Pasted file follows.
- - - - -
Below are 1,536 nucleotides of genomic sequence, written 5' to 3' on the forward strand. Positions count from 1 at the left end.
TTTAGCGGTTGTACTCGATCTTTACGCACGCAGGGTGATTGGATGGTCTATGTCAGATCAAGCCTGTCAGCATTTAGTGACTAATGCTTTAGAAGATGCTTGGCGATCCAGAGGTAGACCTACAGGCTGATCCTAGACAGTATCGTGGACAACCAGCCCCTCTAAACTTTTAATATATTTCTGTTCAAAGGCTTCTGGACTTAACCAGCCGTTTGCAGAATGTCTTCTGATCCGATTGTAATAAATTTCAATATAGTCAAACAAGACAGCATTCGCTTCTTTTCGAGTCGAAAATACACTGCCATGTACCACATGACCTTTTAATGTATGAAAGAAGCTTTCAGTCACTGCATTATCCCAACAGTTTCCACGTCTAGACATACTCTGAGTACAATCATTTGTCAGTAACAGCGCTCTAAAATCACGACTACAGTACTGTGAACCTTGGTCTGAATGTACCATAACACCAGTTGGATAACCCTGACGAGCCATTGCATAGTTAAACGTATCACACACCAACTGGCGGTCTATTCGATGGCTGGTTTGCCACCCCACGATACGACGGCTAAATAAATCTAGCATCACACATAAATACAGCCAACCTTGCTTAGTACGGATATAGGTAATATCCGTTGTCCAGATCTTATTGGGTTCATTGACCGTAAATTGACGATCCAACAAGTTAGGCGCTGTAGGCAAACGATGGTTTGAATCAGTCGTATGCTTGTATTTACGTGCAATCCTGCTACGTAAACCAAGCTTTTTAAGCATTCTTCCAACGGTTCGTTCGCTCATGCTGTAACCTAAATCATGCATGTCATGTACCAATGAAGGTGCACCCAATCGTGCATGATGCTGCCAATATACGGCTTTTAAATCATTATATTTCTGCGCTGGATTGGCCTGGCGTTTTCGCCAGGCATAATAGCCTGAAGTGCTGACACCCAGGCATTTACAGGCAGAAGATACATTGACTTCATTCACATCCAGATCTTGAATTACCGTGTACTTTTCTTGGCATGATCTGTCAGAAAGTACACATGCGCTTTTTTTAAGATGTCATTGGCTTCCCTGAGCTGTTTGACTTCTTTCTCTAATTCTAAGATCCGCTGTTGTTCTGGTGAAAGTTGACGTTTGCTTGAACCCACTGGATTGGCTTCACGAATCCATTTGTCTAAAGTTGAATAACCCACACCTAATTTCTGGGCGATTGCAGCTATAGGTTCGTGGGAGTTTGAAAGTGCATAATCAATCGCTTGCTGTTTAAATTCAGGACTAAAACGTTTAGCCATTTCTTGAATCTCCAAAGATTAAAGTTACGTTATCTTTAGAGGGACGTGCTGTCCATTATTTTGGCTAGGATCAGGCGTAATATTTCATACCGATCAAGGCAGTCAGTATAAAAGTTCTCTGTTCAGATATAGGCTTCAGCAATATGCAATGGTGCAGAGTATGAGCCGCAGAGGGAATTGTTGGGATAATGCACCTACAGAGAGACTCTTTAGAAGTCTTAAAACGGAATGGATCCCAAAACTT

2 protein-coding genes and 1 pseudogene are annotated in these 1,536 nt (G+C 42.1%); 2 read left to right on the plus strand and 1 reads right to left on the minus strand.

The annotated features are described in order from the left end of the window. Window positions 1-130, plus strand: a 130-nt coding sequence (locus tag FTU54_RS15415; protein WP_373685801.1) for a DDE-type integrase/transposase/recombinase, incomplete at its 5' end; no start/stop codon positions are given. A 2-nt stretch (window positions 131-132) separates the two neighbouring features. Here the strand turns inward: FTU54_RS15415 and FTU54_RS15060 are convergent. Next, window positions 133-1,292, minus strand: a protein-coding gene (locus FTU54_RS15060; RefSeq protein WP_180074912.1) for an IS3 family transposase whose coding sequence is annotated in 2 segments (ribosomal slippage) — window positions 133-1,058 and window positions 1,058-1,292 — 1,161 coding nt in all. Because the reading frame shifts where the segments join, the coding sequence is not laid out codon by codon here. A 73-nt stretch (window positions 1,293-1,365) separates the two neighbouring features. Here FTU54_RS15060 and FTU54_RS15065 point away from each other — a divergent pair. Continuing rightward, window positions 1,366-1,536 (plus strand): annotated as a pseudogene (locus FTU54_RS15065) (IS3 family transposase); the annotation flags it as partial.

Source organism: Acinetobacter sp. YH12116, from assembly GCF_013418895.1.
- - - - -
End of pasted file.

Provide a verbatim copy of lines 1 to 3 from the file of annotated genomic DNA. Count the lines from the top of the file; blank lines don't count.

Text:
Below are 1,536 nucleotides of genomic sequence, written 5' to 3' on the forward strand. Positions count from 1 at the left end.
TTTAGCGGTTGTACTCGATCTTTACGCACGCAGGGTGATTGGATGGTCTATGTCAGATCAAGCCTGTCAGCATTTAGTGACTAATGCTTTAGAAGATGCTTGGCGATCCAGAGGTAGACCTACAGGCTGATCCTAGACAGTATCGTGGACAACCAGCCCCTCTAAACTTTTAATATATTTCTGTTCAAAGGCTTCTGGACTTAACCAGCCGTTTGCAGAATGTCTTCTGATCCGATTGTAATAAATTTCAATATAGTCAAACAAGACAGCATTCGCTTCTTTTCGAGTCGAAAATACACTGCCATGTACCACATGACCTTTTAATGTATGAAAGAAGCTTTCAGTCACTGCATTATCCCAACAGTTTCCACGTCTAGACATACTCTGAGTACAATCATTTGTCAGTAACAGCGCTCTAAAATCACGACTACAGTACTGTGAACCTTGGTCTGAATGTACCATAACACCAGTTGGATAACCCTGACGAGCCATTGCATAGTTAAACGTATCACACACCAACTGGCGGTCTATTCGATGGCTGGTTTGCCACCCCACGATACGACGGCTAAATAAATCTAGCATCACACATAAATACAGCCAACCTTGCTTAGTACGGATATAGGTAATATCCGTTGTCCAGATCTTATTGGGTTCATTGACCGTAAATTGACGATCCAACAAGTTAGGCGCTGTAGGCAAACGATGGTTTGAATCAGTCGTATGCTTGTATTTACGTGCAATCCTGCTACGTAAACCAAGCTTTTTAAGCATTCTTCCAACGGTTCGTTCGCTCATGCTGTAACCTAAATCATGCATGTCATGTACCAATGAAGGTGCACCCAATCGTGCATGATGCTGCCAATATACGGCTTTTAAATCATTATATTTCTGCGCTGGATTGGCCTGGCGTTTTCGCCAGGCATAATAGCCTGAAGTGCTGACACCCAGGCATTTACAGGCAGAAGATACATTGACTTCATTCACATCCAGATCTTGAATTACCGTGTACTTTTCTTGGCATGATCTGTCAGAAAGTACACATGCGCTTTTTTTAAGATGTCATTGGCTTCCCTGAGCTGTTTGACTTCTTTCTCTAATTCTAAGATCCGCTGTTGTTCTGGTGAAAGTTGACGTTTGCTTGAACCCACTGGATTGGCTTCACGAATCCATTTGTCTAAAGTTGAATAACCCACACCTAATTTCTGGGCGATTGCAGCTATAGGTTCGTGGGAGTTTGAAAGTGCATAATCAATCGCTTGCTGTTTAAATTCAGGACTAAAACGTTTAGCCATTTCTTGAATCTCCAAAGATTAAAGTTACGTTATCTTTAGAGGGACGTGCTGTCCATTATTTTGGCTAGGATCAGGCGTAATATTTCATACCGATCAAGGCAGTCAGTATAAAAGTTCTCTGTTCAGATATAGGCTTCAGCAATATGCAATGGTGCAGAGTATGAGCCGCAGAGGGAATTGTTGGGATAATGCACCTACAGAGAGACTCTTTAGAAGTCTTAAAACGGAATGGATCCCAAAACTT

2 protein-coding genes and 1 pseudogene are annotated in these 1,536 nt (G+C 42.1%); 2 read left to right on the plus strand and 1 reads right to left on the minus strand.